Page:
Fainting: causes, symptoms and when to consult a doctor - WFLA News Channel 8

WNCN News

Fainting: causes, symptoms and when to consult a doctor

Posted: Updated:
RALEIGH, N.C. -

Dr. Kevin Campbell discusses fainting on WNCN Today, including what causes it, what symptoms to look for and when to consult your doctor about it.

Fainting, also called syncope, is a sudden, brief loss of consciousness and posture caused by decreased blood flow to the brain.

Fainting is a common problem, accounting for 3 percent of emergency room visits and 6 percent of hospital admissions. A person may feel faint and light-headed (presyncope) or lose consciousness.

Understanding Fainting

So what causes us to faint? Many different conditions can cause a person to faint. These include heart problems such as an irregular heartbeat, seizures, panic or anxiety attacks, low blood sugar, anemia and problems with the nervous system.

The most common type of fainting spell in children and young adults is called a vasovagal attack or neurally-mediated syncope. A vasovagal attack happens because blood pressure drops, reducing circulation to the brain and causing a loss of consciousness. Typically an attack occurs while standing and is frequently preceded by a sensation of warmth, nausea, lightheadedness and visual "gray out." If the syncope is prolonged, it can trigger a seizure.

While fainting may indicate a particular medical condition, sometimes it may occur in otherwise healthy individuals. Fainting is a particular problem for the elderly, who may suffer serious injuries from falls when they faint. In most cases, the individual who has fainted regains complete consciousness within just a few minutes.

Symptoms:

  • Dizziness
  • Weakness
  • Sweating
  • Blurred vision, seeing spots
  • Headache
  • Sensation that the room is moving
  • Ringing in the ears (see tinnitus)
  • Nausea, vomiting
  • Paleness
  • Tingling or numbing of fingertips and around lips
  • Bluish cast to the skin
  • Shortness of breath

 

Call your doctor if:

You have an unexplained fainting episode. Especially if the episode occurs during exercise, happens during heart palpitations (feeling the heart beat irregularly) or if you have a family history of recurrent fainting or sudden death.

Tests & Treatments

A heart evaluation usually starts with an electrocardiogram (ECG), which measures the electrical activity of your heart to look for heart arrhythmias. Other tests, such as an exercise stress test, Holter monitor, or echocardiogram may be needed to rule out other cardiac causes of fainting.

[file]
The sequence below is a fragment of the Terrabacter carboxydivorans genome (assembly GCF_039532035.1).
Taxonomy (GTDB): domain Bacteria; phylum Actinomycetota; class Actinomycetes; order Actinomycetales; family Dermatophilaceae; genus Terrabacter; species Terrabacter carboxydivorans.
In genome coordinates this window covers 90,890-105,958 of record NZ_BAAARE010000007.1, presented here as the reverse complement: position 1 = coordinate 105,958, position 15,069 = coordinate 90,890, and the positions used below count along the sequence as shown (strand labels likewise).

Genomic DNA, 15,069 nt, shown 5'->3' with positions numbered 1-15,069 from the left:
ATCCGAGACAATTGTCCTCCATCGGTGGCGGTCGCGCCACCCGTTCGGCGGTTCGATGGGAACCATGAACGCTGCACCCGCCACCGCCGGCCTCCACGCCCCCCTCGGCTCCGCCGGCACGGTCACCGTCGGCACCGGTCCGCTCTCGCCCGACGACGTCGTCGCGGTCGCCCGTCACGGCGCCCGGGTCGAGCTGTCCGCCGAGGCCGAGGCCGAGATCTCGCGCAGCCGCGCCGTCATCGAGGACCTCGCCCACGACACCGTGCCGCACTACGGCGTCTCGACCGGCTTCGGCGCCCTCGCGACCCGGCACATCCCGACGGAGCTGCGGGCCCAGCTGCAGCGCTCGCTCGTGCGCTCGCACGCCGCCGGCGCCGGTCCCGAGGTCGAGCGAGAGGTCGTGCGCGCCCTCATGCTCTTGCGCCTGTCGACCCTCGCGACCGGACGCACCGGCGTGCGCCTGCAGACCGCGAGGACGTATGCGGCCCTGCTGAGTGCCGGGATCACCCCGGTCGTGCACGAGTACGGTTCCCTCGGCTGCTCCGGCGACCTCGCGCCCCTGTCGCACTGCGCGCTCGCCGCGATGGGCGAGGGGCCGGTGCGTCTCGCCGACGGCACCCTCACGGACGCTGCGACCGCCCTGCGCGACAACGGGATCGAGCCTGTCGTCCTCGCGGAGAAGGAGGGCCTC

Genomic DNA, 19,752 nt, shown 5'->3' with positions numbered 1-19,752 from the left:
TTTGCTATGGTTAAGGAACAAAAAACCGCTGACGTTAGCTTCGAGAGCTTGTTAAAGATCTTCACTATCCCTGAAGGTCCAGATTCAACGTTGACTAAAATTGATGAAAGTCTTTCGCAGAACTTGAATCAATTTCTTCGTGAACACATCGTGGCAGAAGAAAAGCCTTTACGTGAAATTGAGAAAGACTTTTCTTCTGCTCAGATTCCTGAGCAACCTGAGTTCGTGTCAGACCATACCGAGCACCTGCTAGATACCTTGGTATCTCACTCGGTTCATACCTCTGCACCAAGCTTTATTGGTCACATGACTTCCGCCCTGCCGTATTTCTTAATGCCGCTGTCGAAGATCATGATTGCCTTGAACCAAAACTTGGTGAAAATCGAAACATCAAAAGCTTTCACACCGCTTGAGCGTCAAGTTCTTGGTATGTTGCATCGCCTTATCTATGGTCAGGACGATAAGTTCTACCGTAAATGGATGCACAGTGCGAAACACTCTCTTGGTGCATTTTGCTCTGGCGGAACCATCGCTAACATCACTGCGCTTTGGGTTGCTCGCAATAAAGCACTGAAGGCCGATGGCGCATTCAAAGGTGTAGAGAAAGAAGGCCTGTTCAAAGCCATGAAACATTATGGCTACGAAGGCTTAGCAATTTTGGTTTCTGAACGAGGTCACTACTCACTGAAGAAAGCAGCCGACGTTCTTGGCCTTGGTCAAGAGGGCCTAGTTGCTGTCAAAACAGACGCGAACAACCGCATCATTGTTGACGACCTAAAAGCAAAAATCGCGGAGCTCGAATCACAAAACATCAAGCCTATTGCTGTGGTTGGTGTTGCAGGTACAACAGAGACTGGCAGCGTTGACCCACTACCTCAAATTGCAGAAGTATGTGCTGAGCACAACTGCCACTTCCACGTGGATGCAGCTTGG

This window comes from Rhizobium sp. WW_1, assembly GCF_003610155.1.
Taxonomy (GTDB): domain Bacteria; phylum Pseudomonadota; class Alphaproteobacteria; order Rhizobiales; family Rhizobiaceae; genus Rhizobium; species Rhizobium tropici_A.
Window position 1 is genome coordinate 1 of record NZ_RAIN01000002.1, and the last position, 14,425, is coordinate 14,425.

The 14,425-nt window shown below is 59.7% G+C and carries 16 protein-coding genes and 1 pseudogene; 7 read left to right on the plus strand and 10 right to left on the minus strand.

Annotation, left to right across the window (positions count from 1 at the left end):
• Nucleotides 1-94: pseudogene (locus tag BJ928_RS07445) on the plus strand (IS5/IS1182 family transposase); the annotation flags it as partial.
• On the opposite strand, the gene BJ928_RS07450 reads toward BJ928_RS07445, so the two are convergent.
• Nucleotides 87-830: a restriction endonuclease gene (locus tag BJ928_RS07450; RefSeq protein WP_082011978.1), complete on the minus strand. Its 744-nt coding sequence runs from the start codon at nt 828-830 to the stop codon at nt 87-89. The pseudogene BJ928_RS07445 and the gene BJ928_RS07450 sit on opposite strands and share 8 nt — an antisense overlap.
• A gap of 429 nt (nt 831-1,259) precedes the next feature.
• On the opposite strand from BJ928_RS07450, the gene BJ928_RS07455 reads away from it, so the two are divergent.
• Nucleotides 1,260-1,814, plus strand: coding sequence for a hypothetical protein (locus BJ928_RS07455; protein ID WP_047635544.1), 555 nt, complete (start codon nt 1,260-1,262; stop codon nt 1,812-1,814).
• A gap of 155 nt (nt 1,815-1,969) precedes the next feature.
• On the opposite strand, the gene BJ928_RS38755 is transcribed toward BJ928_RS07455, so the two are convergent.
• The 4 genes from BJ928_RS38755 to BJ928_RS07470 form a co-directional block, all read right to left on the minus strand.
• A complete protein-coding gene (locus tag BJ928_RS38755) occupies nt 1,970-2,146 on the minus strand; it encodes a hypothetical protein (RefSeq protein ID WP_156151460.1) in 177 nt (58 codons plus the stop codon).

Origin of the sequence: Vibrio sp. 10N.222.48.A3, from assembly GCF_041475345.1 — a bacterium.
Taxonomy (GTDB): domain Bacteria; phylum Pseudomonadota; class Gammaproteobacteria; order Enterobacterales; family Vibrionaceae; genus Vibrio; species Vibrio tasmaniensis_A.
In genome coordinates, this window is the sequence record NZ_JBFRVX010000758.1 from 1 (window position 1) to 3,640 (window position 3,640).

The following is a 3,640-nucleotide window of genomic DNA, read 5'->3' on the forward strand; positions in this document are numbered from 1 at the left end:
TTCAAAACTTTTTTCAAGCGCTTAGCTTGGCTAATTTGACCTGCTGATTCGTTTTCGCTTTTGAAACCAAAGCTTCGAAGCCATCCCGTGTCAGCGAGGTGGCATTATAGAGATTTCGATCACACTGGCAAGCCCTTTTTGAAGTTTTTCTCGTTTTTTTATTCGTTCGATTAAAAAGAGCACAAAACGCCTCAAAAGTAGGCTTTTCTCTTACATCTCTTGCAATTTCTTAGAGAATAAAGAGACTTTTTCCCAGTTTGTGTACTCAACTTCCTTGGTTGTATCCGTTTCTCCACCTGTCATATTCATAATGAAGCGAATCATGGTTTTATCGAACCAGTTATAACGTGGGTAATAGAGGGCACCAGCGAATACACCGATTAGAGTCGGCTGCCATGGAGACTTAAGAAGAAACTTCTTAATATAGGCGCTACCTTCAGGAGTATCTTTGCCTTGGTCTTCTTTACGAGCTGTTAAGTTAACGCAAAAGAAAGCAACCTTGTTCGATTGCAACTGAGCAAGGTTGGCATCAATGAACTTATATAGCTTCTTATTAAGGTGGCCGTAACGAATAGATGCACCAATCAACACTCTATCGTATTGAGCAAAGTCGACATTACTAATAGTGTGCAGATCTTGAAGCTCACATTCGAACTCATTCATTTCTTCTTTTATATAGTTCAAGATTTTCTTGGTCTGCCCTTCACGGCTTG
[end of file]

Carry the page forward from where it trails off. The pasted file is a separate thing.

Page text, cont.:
If you suffer from episodes of fainting, the type of treatment your doctor offers will depend on the cause of your fainting spells and how often you experience them. Infrequent non-heart-related fainting may not need to be treated. You may be given certain medications to manage the underlying problem, or if you have an irregular heartbeat you may need specific medicines or other treatments.

 

  • NewsMore>>

  • RTP researchers working on Ebola vaccines

    RTP researchers working on Ebola vaccines

    Tuesday, September 2 2014 11:05 PM EDT2014-09-03 03:05:01 GMT
    North Carolina researchers are leading the charge in creating a vaccine for the Ebola virus.
    North Carolina researchers are leading the charge in creating a vaccine for the Ebola virus.
  • 3 held at knifepoint during Cary home invasion

    3 held at knifepoint during Cary home invasion

    Tuesday, September 2 2014 10:33 PM EDT2014-09-03 02:33:32 GMT
    File PhotoFile Photo
    A woman reported to Cary police she, her son and grandchild were robbed at knifepoint Monday during a home invasion.
    A woman reported to Cary police she, her son and grandchild were robbed at knifepoint Monday during a home invasion.
  • Ebola survivor: 'I felt like I was going to die'

    Ebola survivor: 'I felt like I was going to die'

    Tuesday, September 2 2014 9:07 PM EDT2014-09-03 01:07:12 GMT
    In the interview, Dr. Kent Brantly said he feared his own death, telling a nurse at one point: "I'm sick. I have no reserve and I don't know how long I can keep this up."In the interview, Dr. Kent Brantly said he feared his own death, telling a nurse at one point: "I'm sick. I have no reserve and I don't know how long I can keep this up."
    A U.S. doctor who survived after contracting Ebola while doing missionary work in Liberia is "very close" to the doctor most recently diagnosed with the disease and has spent time in "tearful prayer" for him, according to an interview with NBC News aired Tuesday.
    A U.S. doctor who survived after contracting Ebola while doing missionary work in Liberia is "very close" to the doctor most recently diagnosed with the disease and has spent time in "tearful prayer" for him, according to an interview with NBC News aired Tuesday.
Powered by WorldNow

200 South Parker Street, Tampa, FL 33606

Telephone: 813.228.8888
Fax: 813.225.2770
Email: news@wfla.com

Can’t find something?
Powered by WorldNow
All content © Copyright 2000 - 2014 Media General Communications Holdings, LLC. A Media General Company.